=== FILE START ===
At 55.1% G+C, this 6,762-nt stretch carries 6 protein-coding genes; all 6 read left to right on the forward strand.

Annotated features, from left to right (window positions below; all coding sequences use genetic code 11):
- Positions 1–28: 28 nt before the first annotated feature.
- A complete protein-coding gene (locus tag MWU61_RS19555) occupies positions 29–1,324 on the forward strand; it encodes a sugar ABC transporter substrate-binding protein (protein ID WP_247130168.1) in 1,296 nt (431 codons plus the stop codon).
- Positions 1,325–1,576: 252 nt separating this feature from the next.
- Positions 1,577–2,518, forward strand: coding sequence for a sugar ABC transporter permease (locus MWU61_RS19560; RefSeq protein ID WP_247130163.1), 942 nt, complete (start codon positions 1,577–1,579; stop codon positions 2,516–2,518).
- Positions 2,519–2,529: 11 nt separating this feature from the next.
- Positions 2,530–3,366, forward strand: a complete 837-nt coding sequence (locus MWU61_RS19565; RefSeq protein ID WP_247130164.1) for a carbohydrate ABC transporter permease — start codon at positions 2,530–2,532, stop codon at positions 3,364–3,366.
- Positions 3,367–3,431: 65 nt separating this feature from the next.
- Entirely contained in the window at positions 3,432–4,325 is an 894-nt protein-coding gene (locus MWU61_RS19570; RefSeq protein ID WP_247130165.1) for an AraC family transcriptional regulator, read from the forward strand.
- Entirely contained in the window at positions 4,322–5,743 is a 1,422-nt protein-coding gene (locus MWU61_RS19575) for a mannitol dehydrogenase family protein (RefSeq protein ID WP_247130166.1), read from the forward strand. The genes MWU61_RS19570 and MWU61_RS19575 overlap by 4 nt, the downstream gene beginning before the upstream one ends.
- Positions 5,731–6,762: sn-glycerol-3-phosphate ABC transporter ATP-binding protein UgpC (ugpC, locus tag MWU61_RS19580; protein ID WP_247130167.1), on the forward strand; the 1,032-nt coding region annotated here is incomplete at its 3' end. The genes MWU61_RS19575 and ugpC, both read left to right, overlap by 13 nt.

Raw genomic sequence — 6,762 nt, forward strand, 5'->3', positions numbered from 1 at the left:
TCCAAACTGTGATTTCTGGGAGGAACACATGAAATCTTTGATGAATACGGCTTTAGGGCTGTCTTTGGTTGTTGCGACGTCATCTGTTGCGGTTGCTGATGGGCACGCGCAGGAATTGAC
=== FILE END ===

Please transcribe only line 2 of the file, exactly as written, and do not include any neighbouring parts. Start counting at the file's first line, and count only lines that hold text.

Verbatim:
Annotated features, from left to right (window positions below; all coding sequences use genetic code 11):